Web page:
3 Questions/Suggestions for Motivating Young Children

Which of your daily tasks to you dread, avoid, or wait until the last minute to do?

In contrast, which things in your life have you jumping out of bed in the morning? Are there certain errands that you love to do like shopping for birthday cake ingredients cause you're excited to bake a cake or treating yourself to a new pair of workout pants? And, other errands that you dread and avoid like the plague - maybe it's to purchase cleaning products?

Actually, hey...let's slow down there a minute cause maybe I'm projecting my assumptions about which errands are more or less appealing to me! 

Maybe you HATE shopping for birthday cake ingredients cause you don't even like to bake and you're just doing it out of obligation and anyhow you're avoiding sugar right now so you won't even get to eat the thing! And, perhaps, as it turns out having super clean sparkling countertops and no dust bunnies anywhere brings you SO MUCH JOY that you relish the moment someone watches your kids so you can run to Target, re-stock your products and CLEAN.

The thing is we're all different. Different things are motivating to us. 

Some of us are better than others at taking joy in life's daily tasks...some of us find the joy of accomplishing daily chores more satisfying than others...you may feel huge joy in a clean house whereas honestly it takes awhile for those dust bunnies to really bother me (I can tune them out for a WHILE - sssh! don't tell).

Also, sometimes we have REALLY good intentions and we plan to go buy groceries on Saturday, right after we wake up but then we get distracted and end up researching recipes on the internet for HOURS (oh, wait, was I just on Instagram checking out spring fashion?)...or even get in the car to go get the groceries or cake ingredients, start driving in the right direction but then oops, end up at a yard sale!

Moreover, some of us are more motivated than others by the pressure to just do something cause we're supposed to. Or, just do it because everyone around us is doing it.

Whereas, some of us couldn't care less about doing something just to go along with the group or because somebody said so.

Kids are the same.

Some of them will go wash their hands, clean up their lunch, get their nap stuff, or follow other directions just because you said so.

Point out that it's on the daily schedule or its the rules of the school? Even better!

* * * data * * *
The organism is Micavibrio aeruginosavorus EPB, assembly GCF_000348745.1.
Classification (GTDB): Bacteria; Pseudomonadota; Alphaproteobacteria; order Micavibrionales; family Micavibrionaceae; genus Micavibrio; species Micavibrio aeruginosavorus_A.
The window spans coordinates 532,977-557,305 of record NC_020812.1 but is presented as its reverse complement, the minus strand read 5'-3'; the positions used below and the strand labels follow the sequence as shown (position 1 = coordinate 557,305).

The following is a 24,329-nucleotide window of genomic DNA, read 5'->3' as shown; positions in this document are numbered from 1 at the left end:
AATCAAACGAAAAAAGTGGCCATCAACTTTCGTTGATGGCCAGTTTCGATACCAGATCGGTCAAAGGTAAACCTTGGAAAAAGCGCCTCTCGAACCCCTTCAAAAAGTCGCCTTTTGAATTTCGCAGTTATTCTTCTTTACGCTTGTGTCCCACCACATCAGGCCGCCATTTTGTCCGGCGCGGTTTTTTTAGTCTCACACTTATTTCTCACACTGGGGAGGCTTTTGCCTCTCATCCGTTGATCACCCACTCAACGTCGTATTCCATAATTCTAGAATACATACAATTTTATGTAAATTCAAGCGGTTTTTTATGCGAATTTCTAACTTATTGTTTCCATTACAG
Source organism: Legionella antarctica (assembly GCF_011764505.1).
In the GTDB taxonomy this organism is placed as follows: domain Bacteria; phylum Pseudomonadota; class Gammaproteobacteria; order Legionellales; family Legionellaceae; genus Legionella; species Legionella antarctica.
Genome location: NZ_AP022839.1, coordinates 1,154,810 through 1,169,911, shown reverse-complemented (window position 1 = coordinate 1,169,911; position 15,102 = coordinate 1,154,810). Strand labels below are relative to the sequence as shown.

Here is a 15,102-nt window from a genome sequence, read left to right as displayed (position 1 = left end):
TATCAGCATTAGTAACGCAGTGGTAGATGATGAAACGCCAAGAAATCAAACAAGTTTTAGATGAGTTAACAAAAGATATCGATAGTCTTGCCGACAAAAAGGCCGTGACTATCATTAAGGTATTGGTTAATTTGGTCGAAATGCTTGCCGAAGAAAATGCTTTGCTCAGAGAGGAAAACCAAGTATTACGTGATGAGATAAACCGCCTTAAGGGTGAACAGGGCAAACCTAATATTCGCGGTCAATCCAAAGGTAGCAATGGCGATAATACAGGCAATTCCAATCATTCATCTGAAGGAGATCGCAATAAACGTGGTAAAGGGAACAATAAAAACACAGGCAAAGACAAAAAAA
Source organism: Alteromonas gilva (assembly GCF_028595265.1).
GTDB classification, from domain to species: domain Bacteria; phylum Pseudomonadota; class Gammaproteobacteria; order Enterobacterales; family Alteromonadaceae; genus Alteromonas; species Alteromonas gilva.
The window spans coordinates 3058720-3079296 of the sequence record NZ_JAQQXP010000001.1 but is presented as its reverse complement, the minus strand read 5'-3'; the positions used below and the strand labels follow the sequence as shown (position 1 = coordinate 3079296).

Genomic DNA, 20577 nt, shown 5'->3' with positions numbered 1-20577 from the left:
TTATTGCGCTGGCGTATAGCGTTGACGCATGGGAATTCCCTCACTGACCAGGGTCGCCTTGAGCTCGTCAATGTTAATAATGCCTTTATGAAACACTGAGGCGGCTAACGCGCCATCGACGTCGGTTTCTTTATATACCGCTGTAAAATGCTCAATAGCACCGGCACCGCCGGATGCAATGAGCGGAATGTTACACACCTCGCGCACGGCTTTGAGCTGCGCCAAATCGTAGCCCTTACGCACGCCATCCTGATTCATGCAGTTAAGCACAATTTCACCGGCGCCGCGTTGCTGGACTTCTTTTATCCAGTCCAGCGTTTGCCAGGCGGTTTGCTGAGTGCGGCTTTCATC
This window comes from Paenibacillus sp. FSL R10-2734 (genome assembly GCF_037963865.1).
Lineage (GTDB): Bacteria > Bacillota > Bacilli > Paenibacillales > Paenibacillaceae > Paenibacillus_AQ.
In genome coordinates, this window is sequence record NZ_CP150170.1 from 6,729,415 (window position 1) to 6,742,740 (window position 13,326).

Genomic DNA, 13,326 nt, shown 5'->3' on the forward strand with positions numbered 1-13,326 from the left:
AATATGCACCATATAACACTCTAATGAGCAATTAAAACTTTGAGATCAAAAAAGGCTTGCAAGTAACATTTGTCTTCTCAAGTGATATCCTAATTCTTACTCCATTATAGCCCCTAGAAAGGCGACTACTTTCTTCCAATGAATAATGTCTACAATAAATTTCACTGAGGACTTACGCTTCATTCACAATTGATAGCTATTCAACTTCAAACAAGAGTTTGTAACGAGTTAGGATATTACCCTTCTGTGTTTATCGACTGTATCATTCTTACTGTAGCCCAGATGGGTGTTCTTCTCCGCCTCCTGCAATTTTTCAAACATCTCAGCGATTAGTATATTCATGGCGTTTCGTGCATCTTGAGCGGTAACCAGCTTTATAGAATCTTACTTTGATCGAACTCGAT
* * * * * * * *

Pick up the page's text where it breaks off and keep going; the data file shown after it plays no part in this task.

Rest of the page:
Other children may or may not be listening to the directions you're giving, like at all (maybe even when you're joyfully singing the directions - though, that can help! And, not just at clean up time). They may be so absorbed in their own little world that your voice is like the adults voices on the old cartoon, Peanuts (with Snoopy and Charlie Brown - am I dating myself?), droning on and making noise but not words. But then, some of the kids lost in their own world will notice the other children are all getting up from lunch and heading to the bathroom and getting their stuffies from their cubbies, and they don't want to miss out so they pop up immediately and dump their whole plate of chicken nuggets in the garbage even though they were still hungry. Officially, Motivated.

Then there's the kid who cleans up her lunch, heads to the bathroom...sees the lego table and starts connecting a few together....and then sees her friend getting a book and heads to get a book herself. Officially. Distracted.

So...we are all motivated by different things (or are officially unmotivated) and some of us are better at getting life's little tasks done than others.

Kids too. 

Let's accept that as how it is and start from there when we think about our daily classroom transitions, getting kids to do their daily to-do's, and to follow our directions. 

I have 3 questions/suggestions for you...

1. Do you have struggles with one or more children during daily transitions or need-to-get-done type tasks?

2. Are you thinking about what motivates children to move through the daily transitions in your classroom and to complete daily tasks that they might not derive much joy from? (HINT: if you want to transform your daily transitions for the better this needs to be top of mind).

3. Think about a specific child who seems to get lost - or throws a giant fit - during a daily transition. What might be motivating to that child and how can you use that motivator to support them to stay on task, move forward, and maybe even enjoy the transition?

Think creatively! I'm not talking about a sticker. 

I'm thinking Marco might hustle to clean up his lunch if he's reminded that the Pete the Cat book awaits him on his nap time cot. Julianna may come more swiftly in from the yard when she gets to carry the bubbles or is reminded that you're heading inside for lunch and its spaghetti today! Lupe might stop resisting coming to circle if she gets to save her Lego structure to complete in the afternoon and when she's reminded that you will do her favorite movement and music activity, the Dragon Hunt, as soon as she gets to the rug.

I might joyfully vacuum my dust bunnies when I realize how great it will feel to have a clean house when I'm hosting my friend's birthday celebration!

Not all of us want to bake the cake.

I’d love to hear your answers to my 3 questions below!